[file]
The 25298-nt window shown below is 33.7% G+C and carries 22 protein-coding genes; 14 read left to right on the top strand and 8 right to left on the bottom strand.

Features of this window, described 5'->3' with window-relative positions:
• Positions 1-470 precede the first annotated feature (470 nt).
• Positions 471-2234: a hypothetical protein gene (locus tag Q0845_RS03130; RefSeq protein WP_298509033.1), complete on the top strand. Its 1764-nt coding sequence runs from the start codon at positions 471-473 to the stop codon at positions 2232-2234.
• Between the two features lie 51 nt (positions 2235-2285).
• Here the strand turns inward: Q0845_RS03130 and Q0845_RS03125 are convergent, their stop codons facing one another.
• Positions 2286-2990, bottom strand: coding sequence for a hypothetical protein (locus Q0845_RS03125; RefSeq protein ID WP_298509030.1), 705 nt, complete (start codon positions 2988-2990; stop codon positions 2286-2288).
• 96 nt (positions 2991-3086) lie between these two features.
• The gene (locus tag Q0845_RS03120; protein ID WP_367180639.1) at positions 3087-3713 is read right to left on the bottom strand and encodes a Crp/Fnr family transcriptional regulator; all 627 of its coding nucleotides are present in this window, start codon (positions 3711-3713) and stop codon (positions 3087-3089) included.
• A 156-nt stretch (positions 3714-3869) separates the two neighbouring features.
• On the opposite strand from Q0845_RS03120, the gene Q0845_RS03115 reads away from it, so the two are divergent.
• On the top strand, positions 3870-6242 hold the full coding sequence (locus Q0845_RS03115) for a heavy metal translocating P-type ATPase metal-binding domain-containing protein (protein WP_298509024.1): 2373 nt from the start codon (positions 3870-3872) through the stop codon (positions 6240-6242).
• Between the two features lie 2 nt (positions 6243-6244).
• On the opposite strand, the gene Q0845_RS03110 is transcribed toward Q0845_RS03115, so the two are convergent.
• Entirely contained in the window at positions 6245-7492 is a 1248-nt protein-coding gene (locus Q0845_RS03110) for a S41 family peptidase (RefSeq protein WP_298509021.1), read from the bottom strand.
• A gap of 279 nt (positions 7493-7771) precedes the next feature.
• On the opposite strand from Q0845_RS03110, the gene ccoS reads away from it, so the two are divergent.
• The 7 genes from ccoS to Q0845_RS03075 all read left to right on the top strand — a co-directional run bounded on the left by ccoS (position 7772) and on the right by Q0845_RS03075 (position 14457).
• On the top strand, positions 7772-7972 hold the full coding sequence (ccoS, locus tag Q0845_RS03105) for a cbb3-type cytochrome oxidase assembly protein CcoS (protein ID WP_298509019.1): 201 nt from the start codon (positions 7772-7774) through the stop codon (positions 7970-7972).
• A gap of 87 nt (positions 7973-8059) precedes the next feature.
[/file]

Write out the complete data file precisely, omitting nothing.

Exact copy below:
The 25298-nt window shown below is 33.7% G+C and carries 22 protein-coding genes; 14 read left to right on the top strand and 8 right to left on the bottom strand.

Features of this window, described 5'->3' with window-relative positions:
• Positions 1-470 precede the first annotated feature (470 nt).
• Positions 471-2234: a hypothetical protein gene (locus tag Q0845_RS03130; RefSeq protein WP_298509033.1), complete on the top strand. Its 1764-nt coding sequence runs from the start codon at positions 471-473 to the stop codon at positions 2232-2234.
• Between the two features lie 51 nt (positions 2235-2285).
• Here the strand turns inward: Q0845_RS03130 and Q0845_RS03125 are convergent, their stop codons facing one another.
• Positions 2286-2990, bottom strand: coding sequence for a hypothetical protein (locus Q0845_RS03125; RefSeq protein ID WP_298509030.1), 705 nt, complete (start codon positions 2988-2990; stop codon positions 2286-2288).
• 96 nt (positions 2991-3086) lie between these two features.
• The gene (locus tag Q0845_RS03120; protein ID WP_367180639.1) at positions 3087-3713 is read right to left on the bottom strand and encodes a Crp/Fnr family transcriptional regulator; all 627 of its coding nucleotides are present in this window, start codon (positions 3711-3713) and stop codon (positions 3087-3089) included.
• A 156-nt stretch (positions 3714-3869) separates the two neighbouring features.
• On the opposite strand from Q0845_RS03120, the gene Q0845_RS03115 reads away from it, so the two are divergent.
• On the top strand, positions 3870-6242 hold the full coding sequence (locus Q0845_RS03115) for a heavy metal translocating P-type ATPase metal-binding domain-containing protein (protein WP_298509024.1): 2373 nt from the start codon (positions 3870-3872) through the stop codon (positions 6240-6242).
• Between the two features lie 2 nt (positions 6243-6244).
• On the opposite strand, the gene Q0845_RS03110 is transcribed toward Q0845_RS03115, so the two are convergent.
• Entirely contained in the window at positions 6245-7492 is a 1248-nt protein-coding gene (locus Q0845_RS03110) for a S41 family peptidase (RefSeq protein WP_298509021.1), read from the bottom strand.
• A gap of 279 nt (positions 7493-7771) precedes the next feature.
• On the opposite strand from Q0845_RS03110, the gene ccoS reads away from it, so the two are divergent.
• The 7 genes from ccoS to Q0845_RS03075 all read left to right on the top strand — a co-directional run bounded on the left by ccoS (position 7772) and on the right by Q0845_RS03075 (position 14457).
• On the top strand, positions 7772-7972 hold the full coding sequence (ccoS, locus tag Q0845_RS03105) for a cbb3-type cytochrome oxidase assembly protein CcoS (protein ID WP_298509019.1): 201 nt from the start codon (positions 7772-7774) through the stop codon (positions 7970-7972).
• A gap of 87 nt (positions 7973-8059) precedes the next feature.